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Humans on Destruction Path

Humans on Destruction Path
Nitrogen and phosphorus within fertilizers contaminate the soil and water, they get washed into the river when it rains and accumulate in estuaries.

My childhood was rather colorful. The privilege of growing up in both the city and village made me appreciate the beauty and importance of nature.

I remember the days when my cousins and I used to fish at a small open drain in front of my grandma’s ‘Kampung-style’ house. Yes, it was only a drain to accommodate water surplus when rainfall got heavy, yet it was so clean that fish and other kinds of water animals could survive.

Nothing made me happier in those days than the sight of a jumping fish, a swimming frog and the crystal-clear stream.

That was two decades ago. Now things have surprisingly changed. My subsequent trips to the village no longer thrilled me as I saw the once lively drain (as I child, I considered it as a mini-river) getting dried up and dirtier each day.

In one trip I was shocked to see the water inside black and turbulent, with another part of it dominated by green algae. No fish or animal could possibly survive in such polluted condition.

My heart broke as I thought of the happy shoals of fish I played with. Why did they have to pay the price of humans’ greed and carelessness?

The earth today is in dire need of proper governance, preservation of nature and balance. It has come to a stage where one single species, the human beings, are pushing against the limits and thus chasing away the other species (animals and plants) to extinction.

Men are pursuing so many destructive activities, either deliberately or out of negligence that they seem to forget that the repercussions will eventually come back to the human species. As we threaten the lives of animals and plants on top of polluting the earth, we are merely putting ourselves on the verge of destruction.

Seeking Energy

The world economy is mainly driven by energy whose main source is fossil fuel, followed by oil and gas. The burning of fossil fuel gives rise to carbon dioxide which, together with other greenhouse gases such as methane and nitrous oxide trapped heat in the atmosphere and warmed the earth.

Essentially this heat is needed for human survival but the current phenomenon shows excessive release of greenhouse gases and the subsequent temperature increase in various parts of the world.

This in turn leads to melting of glaciers and rise of sea-level with all their dangerous implications such as coastal erosion, floods and threatened livelihood especially among inhabitants of small islands.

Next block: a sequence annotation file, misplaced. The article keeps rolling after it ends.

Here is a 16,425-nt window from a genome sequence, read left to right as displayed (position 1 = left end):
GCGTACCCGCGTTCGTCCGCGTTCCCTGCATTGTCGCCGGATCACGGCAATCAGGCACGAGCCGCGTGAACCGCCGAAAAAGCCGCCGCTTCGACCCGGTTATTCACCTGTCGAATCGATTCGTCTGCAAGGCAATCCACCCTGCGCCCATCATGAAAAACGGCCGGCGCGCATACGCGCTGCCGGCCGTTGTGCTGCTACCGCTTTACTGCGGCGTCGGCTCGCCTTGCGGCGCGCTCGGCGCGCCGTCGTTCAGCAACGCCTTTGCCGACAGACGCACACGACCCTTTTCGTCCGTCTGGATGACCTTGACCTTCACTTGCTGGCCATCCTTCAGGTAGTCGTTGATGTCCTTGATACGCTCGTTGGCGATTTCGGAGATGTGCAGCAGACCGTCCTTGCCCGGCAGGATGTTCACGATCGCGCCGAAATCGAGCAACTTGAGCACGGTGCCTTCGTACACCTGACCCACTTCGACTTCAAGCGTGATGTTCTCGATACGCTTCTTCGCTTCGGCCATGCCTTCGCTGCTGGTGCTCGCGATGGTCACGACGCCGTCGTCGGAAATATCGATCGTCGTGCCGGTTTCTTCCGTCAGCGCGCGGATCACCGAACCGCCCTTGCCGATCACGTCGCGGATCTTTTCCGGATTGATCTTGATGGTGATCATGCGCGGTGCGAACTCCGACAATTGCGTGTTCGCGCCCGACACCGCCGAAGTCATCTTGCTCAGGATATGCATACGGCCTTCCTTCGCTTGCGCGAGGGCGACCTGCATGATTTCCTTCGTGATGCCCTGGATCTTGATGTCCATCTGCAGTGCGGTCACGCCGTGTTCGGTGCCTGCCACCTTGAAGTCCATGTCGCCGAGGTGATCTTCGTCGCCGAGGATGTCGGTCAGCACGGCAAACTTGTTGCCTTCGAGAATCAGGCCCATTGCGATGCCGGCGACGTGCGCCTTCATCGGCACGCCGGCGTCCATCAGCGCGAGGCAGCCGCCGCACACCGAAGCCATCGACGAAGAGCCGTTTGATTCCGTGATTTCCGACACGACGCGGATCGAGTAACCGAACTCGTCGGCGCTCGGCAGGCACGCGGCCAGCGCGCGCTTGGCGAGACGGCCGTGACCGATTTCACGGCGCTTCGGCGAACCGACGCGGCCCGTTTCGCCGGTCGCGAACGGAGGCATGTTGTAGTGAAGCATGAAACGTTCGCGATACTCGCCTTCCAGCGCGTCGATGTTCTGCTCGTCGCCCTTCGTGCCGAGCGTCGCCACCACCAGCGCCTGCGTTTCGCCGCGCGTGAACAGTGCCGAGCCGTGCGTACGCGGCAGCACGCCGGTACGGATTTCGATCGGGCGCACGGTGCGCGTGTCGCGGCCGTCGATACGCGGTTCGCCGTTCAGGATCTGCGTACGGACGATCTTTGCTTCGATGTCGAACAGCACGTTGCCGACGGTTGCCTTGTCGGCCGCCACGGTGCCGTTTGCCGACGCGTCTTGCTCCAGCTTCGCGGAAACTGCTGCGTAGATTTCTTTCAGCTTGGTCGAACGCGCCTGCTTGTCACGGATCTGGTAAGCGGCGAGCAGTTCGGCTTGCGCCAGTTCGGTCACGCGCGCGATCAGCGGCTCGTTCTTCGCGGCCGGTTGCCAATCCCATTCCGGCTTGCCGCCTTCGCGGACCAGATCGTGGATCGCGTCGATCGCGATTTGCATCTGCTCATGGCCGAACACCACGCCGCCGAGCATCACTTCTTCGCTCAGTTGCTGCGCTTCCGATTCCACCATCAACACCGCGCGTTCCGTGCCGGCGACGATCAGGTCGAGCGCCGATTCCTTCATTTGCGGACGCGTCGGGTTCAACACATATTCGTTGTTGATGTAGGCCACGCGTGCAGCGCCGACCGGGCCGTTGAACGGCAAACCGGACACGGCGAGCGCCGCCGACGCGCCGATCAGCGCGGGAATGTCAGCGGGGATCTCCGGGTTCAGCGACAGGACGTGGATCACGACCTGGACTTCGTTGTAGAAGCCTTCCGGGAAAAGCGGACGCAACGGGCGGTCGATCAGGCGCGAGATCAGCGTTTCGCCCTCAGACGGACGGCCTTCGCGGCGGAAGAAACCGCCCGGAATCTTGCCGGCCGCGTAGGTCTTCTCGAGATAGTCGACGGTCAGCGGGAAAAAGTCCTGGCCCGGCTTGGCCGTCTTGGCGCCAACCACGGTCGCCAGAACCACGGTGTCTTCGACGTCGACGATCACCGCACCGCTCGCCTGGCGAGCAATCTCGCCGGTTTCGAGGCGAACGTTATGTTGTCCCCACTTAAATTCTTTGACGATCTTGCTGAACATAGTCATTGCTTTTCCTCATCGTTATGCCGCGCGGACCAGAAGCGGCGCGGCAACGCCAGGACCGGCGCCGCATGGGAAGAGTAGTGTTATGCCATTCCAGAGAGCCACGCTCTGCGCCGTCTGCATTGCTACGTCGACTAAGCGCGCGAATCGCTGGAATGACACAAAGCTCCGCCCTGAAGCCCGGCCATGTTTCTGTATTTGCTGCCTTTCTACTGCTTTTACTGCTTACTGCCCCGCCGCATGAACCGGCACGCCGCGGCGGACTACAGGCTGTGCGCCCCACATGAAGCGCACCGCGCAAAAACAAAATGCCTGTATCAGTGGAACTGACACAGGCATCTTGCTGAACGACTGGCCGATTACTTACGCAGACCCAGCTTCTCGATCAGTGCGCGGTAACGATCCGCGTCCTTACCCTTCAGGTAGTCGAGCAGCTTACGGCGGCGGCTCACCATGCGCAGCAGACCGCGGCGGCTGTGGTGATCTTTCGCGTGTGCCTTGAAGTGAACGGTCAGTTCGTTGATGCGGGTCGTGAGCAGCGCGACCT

As the concentration of carbon dioxide goes up, the earth, already in a compromised state, tries to cope by having the gas dissolved into the ocean. It may first seem like good news as it means the amount of carbon dioxide will remain more or less balanced as part of the burden is transferred to the sea.

But this process poses harm to the marine life. Increased ocean acidity renders life impossible for fish and other marine species. Carbonic acid resulting from the absorption of carbon dioxide into water threatens the lives of animals which rely on calcium shells for protection. So far it is estimated that the ocean’s acidity has increased by 30% due to excessive carbon dioxide emission.

With the boost of human population (now 7.2 billion), more land is needed for humans’ endless needs: housing, industries, recreation, urbanization, rearing animals and farming.

Even though urban cities seem to always appear as the main culprit, studies have shown that the majority of lands exploited by humans are used for agriculture and farming in order to produce food.

The pressure of producing more food to feed more mouths, (or merely to meet the demands for food which may be unequally distributed), lead to the usage of chemical and organic fertilizers.

Farmers have no choice but to produce as much as possible, even at the expense of the soil and environment.

As a result, nitrogen and phosphorus within the fertilizer contaminate the soil and water, often get washed into the river when it rains and accumulate mainly in estuaries. Sudden loading of these nutrients into the water causes algal bloom which eventually destroys various animal species directly and indirectly.